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  7. Abstract Recent discoveries of water-rich Neptune-like exoplanets require a more detailed understanding of the phase diagram of H 2 O at pressure–temperature conditions relevant to their planetary interiors. The unusual non-dipolar magnetic fields of ice giant planets, produced by convecting liquid ionic water, are influenced by exotic high-pressure states of H 2 O—yet the structure of ice in this state is challenging to determine experimentally. Here we present X-ray diffraction evidence of a body-centered cubic (BCC) structured H 2 O ice at 200 GPa and ~ 5000 K, deemed ice XIX, using the X-ray Free Electron Laser of the Linac Coherent Light Source to probe the structure of the oxygen sub-lattice during dynamic compression. Although several cubic or orthorhombic structures have been predicted to be the stable structure at these conditions, we show this BCC ice phase is stable to multi-Mbar pressures and temperatures near the melt boundary. This suggests variable and increased electrical conductivity to greater depths in ice giant planets that may promote the generation of multipolar magnetic fields.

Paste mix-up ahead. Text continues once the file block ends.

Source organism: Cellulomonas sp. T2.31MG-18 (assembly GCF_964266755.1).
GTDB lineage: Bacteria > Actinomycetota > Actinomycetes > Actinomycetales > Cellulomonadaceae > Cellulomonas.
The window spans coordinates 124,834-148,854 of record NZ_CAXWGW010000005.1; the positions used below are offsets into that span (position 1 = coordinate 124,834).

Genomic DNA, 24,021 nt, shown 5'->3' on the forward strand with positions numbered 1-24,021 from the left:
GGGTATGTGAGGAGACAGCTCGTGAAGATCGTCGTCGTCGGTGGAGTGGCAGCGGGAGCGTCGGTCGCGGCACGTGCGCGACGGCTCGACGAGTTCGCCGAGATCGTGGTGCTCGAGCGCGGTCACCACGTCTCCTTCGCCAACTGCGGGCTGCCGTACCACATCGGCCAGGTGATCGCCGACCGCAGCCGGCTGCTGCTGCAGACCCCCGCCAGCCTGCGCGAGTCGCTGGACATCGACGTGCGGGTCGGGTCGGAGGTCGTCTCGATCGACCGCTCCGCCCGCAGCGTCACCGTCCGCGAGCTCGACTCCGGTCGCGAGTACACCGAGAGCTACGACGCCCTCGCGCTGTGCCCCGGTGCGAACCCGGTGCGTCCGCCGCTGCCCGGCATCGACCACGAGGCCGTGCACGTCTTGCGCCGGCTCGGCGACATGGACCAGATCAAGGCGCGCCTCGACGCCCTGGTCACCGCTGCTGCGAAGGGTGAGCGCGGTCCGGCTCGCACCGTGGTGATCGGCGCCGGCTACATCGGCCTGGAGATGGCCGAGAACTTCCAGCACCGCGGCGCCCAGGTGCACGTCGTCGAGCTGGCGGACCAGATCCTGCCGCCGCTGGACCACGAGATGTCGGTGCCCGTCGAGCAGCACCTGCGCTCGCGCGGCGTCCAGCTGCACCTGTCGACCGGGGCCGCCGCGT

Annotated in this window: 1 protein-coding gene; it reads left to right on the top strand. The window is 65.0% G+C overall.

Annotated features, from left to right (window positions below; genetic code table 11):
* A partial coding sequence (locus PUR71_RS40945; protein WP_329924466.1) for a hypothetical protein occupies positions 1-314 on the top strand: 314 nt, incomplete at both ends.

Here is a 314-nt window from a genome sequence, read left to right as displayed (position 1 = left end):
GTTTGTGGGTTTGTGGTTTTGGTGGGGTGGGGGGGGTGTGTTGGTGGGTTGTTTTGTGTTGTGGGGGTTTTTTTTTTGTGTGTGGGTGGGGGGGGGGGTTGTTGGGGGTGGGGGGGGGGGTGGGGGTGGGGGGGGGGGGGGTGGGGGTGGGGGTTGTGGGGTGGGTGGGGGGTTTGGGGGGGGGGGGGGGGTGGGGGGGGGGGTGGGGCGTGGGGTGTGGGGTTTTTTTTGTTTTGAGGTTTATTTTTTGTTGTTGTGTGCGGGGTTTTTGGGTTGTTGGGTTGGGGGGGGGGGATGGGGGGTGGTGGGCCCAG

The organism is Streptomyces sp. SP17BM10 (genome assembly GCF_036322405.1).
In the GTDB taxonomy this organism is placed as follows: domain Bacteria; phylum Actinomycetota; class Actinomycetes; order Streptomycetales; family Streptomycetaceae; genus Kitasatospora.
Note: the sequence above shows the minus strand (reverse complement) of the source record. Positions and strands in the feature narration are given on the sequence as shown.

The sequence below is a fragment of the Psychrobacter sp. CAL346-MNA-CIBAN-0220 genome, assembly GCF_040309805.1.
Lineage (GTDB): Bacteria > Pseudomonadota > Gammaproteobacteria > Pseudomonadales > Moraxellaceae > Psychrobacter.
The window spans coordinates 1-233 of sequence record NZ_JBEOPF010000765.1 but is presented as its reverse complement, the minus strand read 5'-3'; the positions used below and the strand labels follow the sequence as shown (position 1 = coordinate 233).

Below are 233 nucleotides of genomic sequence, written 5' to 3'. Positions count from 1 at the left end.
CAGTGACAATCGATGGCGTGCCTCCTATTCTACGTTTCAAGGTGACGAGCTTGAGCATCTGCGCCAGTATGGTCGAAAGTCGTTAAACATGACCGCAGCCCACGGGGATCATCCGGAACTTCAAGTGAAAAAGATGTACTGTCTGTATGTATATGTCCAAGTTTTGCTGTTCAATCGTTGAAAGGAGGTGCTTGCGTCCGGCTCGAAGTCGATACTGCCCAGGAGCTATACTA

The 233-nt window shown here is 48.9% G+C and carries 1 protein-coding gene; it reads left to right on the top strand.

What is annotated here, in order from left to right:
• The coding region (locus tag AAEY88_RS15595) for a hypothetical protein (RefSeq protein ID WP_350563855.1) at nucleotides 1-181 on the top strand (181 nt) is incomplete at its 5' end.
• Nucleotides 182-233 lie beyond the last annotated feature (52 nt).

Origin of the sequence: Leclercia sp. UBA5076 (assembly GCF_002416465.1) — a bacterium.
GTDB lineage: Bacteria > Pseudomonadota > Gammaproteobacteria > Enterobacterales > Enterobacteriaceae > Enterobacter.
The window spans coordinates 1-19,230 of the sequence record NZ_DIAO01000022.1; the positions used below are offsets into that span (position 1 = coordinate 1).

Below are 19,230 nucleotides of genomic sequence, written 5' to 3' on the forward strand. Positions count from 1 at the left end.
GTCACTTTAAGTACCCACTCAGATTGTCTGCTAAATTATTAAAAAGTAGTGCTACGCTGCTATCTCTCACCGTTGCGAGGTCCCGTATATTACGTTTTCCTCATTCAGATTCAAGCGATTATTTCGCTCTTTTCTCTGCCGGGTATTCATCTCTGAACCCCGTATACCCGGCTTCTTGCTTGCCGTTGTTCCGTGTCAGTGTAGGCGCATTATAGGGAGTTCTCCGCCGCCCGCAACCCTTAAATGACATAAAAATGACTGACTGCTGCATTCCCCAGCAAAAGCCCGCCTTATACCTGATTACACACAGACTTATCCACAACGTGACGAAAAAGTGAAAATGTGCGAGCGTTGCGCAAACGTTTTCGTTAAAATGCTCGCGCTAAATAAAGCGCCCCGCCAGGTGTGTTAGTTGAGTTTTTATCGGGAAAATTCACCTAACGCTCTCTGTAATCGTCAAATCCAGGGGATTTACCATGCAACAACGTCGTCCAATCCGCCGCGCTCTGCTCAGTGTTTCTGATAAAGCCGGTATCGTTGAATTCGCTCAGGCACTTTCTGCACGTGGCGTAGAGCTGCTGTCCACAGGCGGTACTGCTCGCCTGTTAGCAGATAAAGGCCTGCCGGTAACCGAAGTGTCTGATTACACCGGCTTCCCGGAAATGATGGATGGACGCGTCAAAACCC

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  8. In the Northern Hemisphere, recurrence of transient Rossby wave packets over periods of days to weeks, termed RRWPs, may repeatedly create similar weather conditions. This recurrence leads to persistent surface anomalies and high-impact weather events. Here, we demonstrate the significance of RRWPs for persistent heatwaves in the Southern Hemisphere (SH). We investigate the relationship between RRWPs, atmospheric blocking, and amplified quasi-stationary Rossby waves with two cases of heatwaves in Southeast Australia (SEA) in 2004 and 2009. This region has seen extraordinary heatwaves in recent years. We also investigate the importance of transient systems such as RRWPs and two other persistent dynamical drivers: atmospheric blocks and quasi-resonant amplification (QRA). We further explore the link between RRWPs, blocks, and QRA in the SH using the ERA-I reanalysis dataset (1979–2018). We find that QRA and RRWPs are strongly associated: 40% of QRA days feature RRWPs, and QRA events are 13 times more likely to occur with an RRWPs event than without it. Furthermore, days with QRA and RRWPs show high correlations in the composite mean fields of upper-level flows, indicating that both features have a similar hemispheric flow configuration. Blocking frequencies for QRA and RRWP conditions both increase over the south Pacific Ocean but differ substantially over parts of the south Atlantic and Indian Ocean.